Conservative Con*serv"a*tive, a. [Cf. F. conservatif.] 1. Having power to preserve in a safe of entire state, or from loss, waste, or injury; preservative. [1913 Webster]

2. Tending or disposed to maintain existing institutions; opposed to change or innovation. [1913 Webster]

3. Of or pertaining to a political party which favors the conservation of existing institutions and forms of government, as the Conservative party in England; -- contradistinguished from {Liberal} and {Radical}. [1913 Webster]

We have always been conscientiously attached to what is called the Tory, and which might with more propriety be called the Conservative, party. --Quart. Rev. (1830). [1913 Webster]

{Conservative system} (Mech.), a material system of such a nature that after the system has undergone any series of changes, and been brought back in any manner to its original state, the whole work done by external agents on the system is equal to the whole work done by the system overcoming external forces. --Clerk Maxwell. [1913 Webster]

The Collaborative International Dictionary of English. 2000.


Look at other dictionaries:

  • conservative — [kən sʉr′və tiv] adj. [OFr conservatif < LL conservativus] 1. conserving or tending to conserve; preservative 2. tending to preserve established traditions or institutions and to resist or oppose any changes in these [conservative politics,… …   English World dictionary

  • conservative — con‧ser‧va‧tive [kənˈsɜːvətɪv ǁ ɜːr ] adjective 1. careful to avoid taking risks: • He would be better taking a conservative approach to his new mortgage and opting for a fixed rate. 2. careful not to state a value or amount to be bigger or… …   Financial and business terms

  • conservative — ► ADJECTIVE 1) averse to change and holding traditional values. 2) (in a political context) favouring free enterprise, private ownership, and socially conservative ideas. 3) (Conservative) relating to a Conservative Party. 4) (of an estimate)… …   English terms dictionary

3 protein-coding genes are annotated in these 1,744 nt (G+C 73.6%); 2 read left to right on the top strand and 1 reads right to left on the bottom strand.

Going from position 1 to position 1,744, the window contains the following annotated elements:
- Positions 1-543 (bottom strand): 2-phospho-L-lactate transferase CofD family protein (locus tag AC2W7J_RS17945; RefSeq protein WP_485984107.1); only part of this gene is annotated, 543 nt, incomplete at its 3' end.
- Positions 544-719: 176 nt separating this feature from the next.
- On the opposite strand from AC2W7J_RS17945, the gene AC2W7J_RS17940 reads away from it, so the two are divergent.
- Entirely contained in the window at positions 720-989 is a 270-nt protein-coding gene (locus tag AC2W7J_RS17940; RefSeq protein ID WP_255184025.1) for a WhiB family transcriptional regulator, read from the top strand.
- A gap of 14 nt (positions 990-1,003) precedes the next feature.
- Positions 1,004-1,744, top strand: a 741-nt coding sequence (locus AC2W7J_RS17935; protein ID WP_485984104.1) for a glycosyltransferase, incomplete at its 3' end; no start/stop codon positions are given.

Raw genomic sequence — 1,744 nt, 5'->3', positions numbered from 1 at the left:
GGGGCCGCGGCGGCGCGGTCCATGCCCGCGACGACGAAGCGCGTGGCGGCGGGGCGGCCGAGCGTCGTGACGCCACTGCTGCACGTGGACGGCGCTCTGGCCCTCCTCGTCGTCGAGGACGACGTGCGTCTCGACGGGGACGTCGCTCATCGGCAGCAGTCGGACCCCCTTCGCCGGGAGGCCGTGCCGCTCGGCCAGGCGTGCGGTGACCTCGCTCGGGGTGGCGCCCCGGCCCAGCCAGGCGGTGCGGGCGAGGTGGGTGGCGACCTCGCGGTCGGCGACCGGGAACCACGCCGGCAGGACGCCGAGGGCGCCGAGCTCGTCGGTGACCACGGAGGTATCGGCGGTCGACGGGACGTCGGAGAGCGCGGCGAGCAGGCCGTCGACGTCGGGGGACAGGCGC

• conservative — late 14c., conservatyf, from M.Fr. conservatif, from L.L. conservativus, from L. conservatus, pp. of conservare (see CONSERVE (Cf. conserve)). As a modern political tradition, conservatism traces to Edmund Burke s opposition to the French… …   Etymology dictionary

  • Conservative — Con*serv a*tive, n. 1. One who, or that which, preserves from ruin, injury, innovation, or radical change; a preserver; a conserver. [1913 Webster] The Holy Spirit is the great conservative of the new life. Jer. Taylor. [1913 Webster] 2. One who… …   The Collaborative International Dictionary of English

  • conservative — in the meaning ‘moderate, cautious, low’, as in a conservative estimate, is one of Fowler s lost causes. He regarded it as a ridiculous ‘slipshod extension’ and rejected it outright. But it is now well established in the language and is… …   Modern English usage

  • conservative — [adj] cautious, moderate, tending to preserve the status quo bourgeois, constant, controlled, conventional, die hard, fearful, firm, fogyish*, fuddy duddy*, guarded, hard hat*, hidebound, holding to, illiberal, in a rut*, inflexible, middle of… …   New thesaurus

  • conservative — index frugal, guarded, illiberal, orthodox, protective, uncompromising Burton s Legal Thesaurus. William C. Burton. 2006 …   Law dictionary

  • conservative — 1. (conservative) (3970↑, 1677↓) 1) One who espouses a political philosophy based on tradition and social stability, stressing established institutions, and preferring gradual development to abrupt change. 2) One who believes in less government… …   Urban English dictionary

  • Conservative — The Conservative – Liberal Democrat Coalition Agreement (also called The Coalition: Our Programme For Government) was a policy document drawn up following the 2010 general election in the United Kingdom. It formed the terms of reference governing …   Wikipedia

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